Part I: Collaborating to Improve Health Behaviors in Genesee County, Michigan

March 21, 2011

Kirk Smith wasn’t surprised when Genesee County’s health behaviors ranked last among Michigan’s 82 counties in the 2010 County Health Rankings.

As president and CEO of the Greater Flint Health Coalition, Smith is familiar with the problems highlighted in the rankings, including the county’s high rates of smoking, obesity and chlamydia. But after seeing all of the community’s data consolidated in a single report, Smith realized the rankings could be the perfect way to spark motivation for a county-wide health-improvement effort among community members.

And it didn’t take long for word to get out, he said.

“Within the Greater Flint Health Coalition, we have about 15 teams and task forces, and the rankings started to come up at each and every one of those tables,” he said. “We always knew we had problems like that, but when you come in last in diet, health, exercise and nutrition, it’s a good tool to wake people up. It raised a lot of awareness.

"It was key to really starting to generate a lot of action around things like health behaviors in our community,” Smith added.

Though the county’s overall ranking was slightly better — 78 out of 82 counties — the coalition chose to hone in on its last-place health behaviors. To begin, Smith and the health coalition formed a seven-person ad hoc work group and charged its members with creating an action plan to improve certain health conditions in Genesee County.

“We really looked at physical activity, diet and smoking, and tied the rankings in to other behavioral data we had,” Smith said. “Then we said, ‘You’ve got 90 days to form a business case for how we’re going to address these health rankings.’ ”

Completed in December, the plan outlines multiple strategies for improving health behaviors and outcomes both in the city of Flint and throughout Genesee County. Examples include supporting and implementing workplace wellness strategies, such as health risk assessments or office competitions designed to increase fitness among employees.

The group has only recently begun reviewing and implementing the plan, but members are optimistic about its chances for success, according to Pete Levine, executive director of the Genesee County Medical Society, a professional society representing the county’s physicians.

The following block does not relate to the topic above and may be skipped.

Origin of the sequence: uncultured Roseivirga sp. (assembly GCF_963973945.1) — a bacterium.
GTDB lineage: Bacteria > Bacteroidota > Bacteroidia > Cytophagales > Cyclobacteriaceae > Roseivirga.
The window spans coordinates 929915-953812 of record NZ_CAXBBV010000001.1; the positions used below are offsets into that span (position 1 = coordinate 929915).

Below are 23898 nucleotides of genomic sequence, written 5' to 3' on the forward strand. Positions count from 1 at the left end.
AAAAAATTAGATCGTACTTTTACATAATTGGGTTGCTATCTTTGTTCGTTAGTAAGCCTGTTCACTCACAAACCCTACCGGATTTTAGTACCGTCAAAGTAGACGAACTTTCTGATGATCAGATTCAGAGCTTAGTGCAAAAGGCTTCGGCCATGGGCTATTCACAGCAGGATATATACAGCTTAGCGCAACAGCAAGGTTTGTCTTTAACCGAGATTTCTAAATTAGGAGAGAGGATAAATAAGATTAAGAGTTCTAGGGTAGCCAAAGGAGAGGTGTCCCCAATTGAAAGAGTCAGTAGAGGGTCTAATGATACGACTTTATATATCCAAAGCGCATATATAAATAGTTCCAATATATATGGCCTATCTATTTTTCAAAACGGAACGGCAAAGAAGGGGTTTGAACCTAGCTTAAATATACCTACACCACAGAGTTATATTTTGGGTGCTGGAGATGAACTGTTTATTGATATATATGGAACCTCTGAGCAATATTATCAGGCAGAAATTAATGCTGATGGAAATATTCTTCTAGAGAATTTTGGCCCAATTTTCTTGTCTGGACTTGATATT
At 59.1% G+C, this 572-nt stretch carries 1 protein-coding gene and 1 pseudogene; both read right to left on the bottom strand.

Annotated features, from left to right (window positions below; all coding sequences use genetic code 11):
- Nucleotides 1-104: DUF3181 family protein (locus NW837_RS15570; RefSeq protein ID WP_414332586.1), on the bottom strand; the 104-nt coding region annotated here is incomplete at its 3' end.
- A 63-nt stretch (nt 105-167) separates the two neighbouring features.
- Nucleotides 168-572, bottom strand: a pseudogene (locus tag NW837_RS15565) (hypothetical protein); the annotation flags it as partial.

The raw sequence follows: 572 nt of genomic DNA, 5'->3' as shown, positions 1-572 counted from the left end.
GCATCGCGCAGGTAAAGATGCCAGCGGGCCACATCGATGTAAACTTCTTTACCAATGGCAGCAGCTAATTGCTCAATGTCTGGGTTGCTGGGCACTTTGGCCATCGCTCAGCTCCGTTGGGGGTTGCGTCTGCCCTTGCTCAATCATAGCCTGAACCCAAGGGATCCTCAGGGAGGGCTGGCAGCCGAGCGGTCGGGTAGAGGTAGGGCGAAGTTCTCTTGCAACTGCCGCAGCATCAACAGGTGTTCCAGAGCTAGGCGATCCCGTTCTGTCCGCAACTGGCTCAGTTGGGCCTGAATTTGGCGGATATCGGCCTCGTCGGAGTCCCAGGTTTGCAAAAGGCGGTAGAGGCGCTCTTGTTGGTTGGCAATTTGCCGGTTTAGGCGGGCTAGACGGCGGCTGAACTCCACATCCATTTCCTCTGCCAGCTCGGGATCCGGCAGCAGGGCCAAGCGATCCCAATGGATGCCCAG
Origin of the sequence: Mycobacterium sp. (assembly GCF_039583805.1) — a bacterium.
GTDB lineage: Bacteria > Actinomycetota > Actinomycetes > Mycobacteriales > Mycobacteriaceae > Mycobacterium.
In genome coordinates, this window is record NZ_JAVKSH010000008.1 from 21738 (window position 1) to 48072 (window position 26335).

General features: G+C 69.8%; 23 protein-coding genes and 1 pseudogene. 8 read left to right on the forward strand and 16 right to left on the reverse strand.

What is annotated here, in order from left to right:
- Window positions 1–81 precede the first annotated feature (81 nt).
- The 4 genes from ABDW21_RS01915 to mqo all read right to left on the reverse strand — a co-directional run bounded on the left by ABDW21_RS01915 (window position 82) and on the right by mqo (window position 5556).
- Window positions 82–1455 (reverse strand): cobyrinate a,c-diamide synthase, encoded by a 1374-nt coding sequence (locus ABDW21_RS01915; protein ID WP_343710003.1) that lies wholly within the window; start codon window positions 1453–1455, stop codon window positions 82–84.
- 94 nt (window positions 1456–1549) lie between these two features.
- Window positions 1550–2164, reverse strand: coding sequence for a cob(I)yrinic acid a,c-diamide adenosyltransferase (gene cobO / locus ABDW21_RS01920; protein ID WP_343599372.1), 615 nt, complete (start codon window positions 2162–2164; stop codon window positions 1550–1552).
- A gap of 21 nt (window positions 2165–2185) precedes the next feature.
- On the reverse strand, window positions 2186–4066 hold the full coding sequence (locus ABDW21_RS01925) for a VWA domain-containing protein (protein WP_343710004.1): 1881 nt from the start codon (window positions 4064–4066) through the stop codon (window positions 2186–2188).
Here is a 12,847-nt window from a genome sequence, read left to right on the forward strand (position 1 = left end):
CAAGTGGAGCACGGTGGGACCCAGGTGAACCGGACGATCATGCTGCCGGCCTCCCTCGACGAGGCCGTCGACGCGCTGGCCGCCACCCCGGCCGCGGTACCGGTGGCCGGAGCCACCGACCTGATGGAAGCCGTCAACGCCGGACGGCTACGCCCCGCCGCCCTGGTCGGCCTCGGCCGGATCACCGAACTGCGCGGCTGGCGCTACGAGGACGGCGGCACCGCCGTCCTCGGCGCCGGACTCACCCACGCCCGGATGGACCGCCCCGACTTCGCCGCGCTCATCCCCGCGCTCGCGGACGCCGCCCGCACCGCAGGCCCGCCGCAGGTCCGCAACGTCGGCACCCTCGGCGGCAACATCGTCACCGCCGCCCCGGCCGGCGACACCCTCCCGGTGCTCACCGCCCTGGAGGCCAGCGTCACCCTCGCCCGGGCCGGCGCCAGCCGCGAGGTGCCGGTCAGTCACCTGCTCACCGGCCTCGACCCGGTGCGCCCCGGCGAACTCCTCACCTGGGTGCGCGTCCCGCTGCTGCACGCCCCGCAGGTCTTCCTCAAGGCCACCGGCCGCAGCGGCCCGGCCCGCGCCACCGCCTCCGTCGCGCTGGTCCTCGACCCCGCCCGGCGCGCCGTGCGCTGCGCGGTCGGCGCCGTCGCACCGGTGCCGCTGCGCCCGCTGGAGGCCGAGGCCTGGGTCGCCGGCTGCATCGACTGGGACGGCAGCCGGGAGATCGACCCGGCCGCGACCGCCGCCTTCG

“This allows us the opportunity to get others energized about the same issues that my constituents are energized about,” he said. “And to show that it can be done in ways that are effective and not odious — by creating competitions and creating awareness.”

Smith added that the county’s high-ranking facets should also help motivate community leaders. Collaborative officials focused specifically on the county’s clinical care, he said, which ranked 21 out of 82.

“We looked at a lot of things we’ve done as a collaborative. We’ve created a public health plan to generate access to care, we’ve had countless quality initiatives in our hospitals with our doctors — we’ve focused so much energy on that, and look where our ranking is there,” Smith said. “We need to use that same sort of collaboration around health behaviors to get back on track.”

Both Smith and Levine said they hope the action plan will result in a higher ranking for Genesee County in the future, though measurable results could take time (the plan itself focuses on a 10-year timeframe). And although none of the strategies outlined in the business case could be considered radical, Levine said that having the County Health Rankings data to back up the document will give it more weight among community leaders.

“Some of this probably would have happened anyway, but it would have taken longer,” he said. “Nothing we’re going to do is rocket science. It’s all logical stuff, but the nice thing is that when you can use numbers like this, it can really get people to focus.”

Read Part II: Collaborating to Improve Health in Genesee County, Michigan